"But Sailes didn't think that anyone had gotten it just right, and this spring he and a roommate set out to build a stand-alone RSS reader meant specifically for TV trading. What they came up with is Buttress, an open-source Java application that, while still very much a work in progress, looks extremely promising. Using the system is easy: You give the program a few RSS feeds to monitor (here are some to get you started), and you give it some keywords of shows you'd like to download -- 'sopranos,' 'buffy,' that kind of thing. The program periodically scans the feeds, and if it sees your keyword, it launches your BitTorrent app and downloads the show. Because this happens in the background, while you're sleeping or at work or out of town, it's painless -- you don't need to look around for the show, or to wait while it downloads, or to worry about whether you recorded it, etc. All you've got to do is trust that someone, somewhere, has put the show online -- and when you check back on your machine, you'll see that you've got it and it's ready to watch."

zondag 15 augustus 2004

Most Popular Online Activity: Figuring Out A Way To Go Somewhere Else

"For all that fear that the internet was causing people to spend less time actually seeing other people, it turns out that the number one activity online appears to involve figuring out a way for someone to get out of their home to go somewhere else. According to the latest study from the folks at the Pew Internet and American Life Project, the number one activity online is finding maps (this is based on the percentage of people who use the internet for this activity, and not how often this is being done, of course). Coming in at second is communicating with others."

Some "Web as platform" noodling

""I'm beginning to think that feeds (and content tagging) should be the starting point, not an offshoot. Until now, our tools have produced web pages then feeds. I'm thinking we need tools that create feeds and then let us combine them into web pages." This, then, is the promise of Web services. Nothing new, but it's nice to see things continue to head in this direction."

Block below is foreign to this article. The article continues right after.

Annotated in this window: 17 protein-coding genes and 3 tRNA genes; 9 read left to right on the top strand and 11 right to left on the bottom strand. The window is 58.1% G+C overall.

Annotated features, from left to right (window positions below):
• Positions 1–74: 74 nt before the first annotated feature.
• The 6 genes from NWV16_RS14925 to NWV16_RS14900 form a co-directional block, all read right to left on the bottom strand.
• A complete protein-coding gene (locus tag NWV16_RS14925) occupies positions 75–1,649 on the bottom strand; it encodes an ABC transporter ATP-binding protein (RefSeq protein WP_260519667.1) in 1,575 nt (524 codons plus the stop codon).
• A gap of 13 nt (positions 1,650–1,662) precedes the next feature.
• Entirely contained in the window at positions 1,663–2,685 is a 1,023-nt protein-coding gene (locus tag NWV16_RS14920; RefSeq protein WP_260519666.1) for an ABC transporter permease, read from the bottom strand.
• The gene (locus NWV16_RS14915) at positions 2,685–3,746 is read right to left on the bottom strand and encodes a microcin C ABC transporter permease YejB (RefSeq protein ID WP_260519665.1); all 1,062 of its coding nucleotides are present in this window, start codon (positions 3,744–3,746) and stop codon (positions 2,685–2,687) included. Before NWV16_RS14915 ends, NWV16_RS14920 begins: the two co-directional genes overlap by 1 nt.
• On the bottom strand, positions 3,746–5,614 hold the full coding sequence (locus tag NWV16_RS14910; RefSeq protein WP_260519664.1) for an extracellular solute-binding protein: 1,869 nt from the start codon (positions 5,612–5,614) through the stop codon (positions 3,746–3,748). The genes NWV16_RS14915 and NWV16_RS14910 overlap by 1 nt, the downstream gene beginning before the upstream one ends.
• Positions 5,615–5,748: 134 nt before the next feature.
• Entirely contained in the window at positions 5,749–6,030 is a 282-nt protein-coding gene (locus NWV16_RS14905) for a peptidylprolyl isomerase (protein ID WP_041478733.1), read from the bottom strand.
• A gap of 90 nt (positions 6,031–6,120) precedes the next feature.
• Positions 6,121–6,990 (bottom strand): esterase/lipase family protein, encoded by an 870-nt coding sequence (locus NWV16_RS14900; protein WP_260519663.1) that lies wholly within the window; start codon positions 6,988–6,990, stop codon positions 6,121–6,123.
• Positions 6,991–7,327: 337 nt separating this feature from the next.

We're All Journalists Now

"It's disruptive to business models, which is always terrifying to people in high-margin businesses. While the ability of anyone to be a journalist -- and attract an audience -- is noteworthy in itself, the serious threat is a financial one. And not because of digital copying or other such stuff. It's the erosion of the advertising model that has supported journalism for so long."


"Bascially we're making sure to make it REAL easy for folks to utilize media in their everyday lives, school and work. The idea is that common APIs and Schemas get established that are then supported by the notion of a 'personal media server'. This code gets baked into all sorts of existing platforms, devices, etc. - while also being given away - in multiple languages. We'll make sure that these 'media servers' are supported by several major, large scale systems - and then sprinkle the pixie dust to the wind - and see where it lands. Then all this content at the Internet Archives can be accessed - built-right into your image gallery or jukebox (audio or video!) We're also going to establish a way for ANYBODY to contribute their media (via OpenMedia's and other orgs web sites) to this common Creative Commons pool of media. All this stuff gets indexed - like a giant media DMOZ - and made available through a Directory system, that can switch between visually oriented iconic interface and a more traditional hierachical interface - searchable and sortable in many different ways - of course."

dinsdag 3 augustus 2004

Porn Blogs Manipulate Google

"But that's exactly what's happening, as an outfit called CyberQuest has recently set up a few dozen cross-linked, porn-themed Blogspot blogs (powered by Blogger), all of which link to three of its for-profit porn sites. According to a couple of experienced bloggers, the purpose behind the cross-linking strategy is to artificially raise the Google rankings of the three porn sites."

The screen-age: Our brains in our laptops

"One of the most striking observations in Turkle's findings was a quote from one multi-tasking student who preferred the online world to the face-to-face world. 'Real life,' he said, 'is just one more window.'"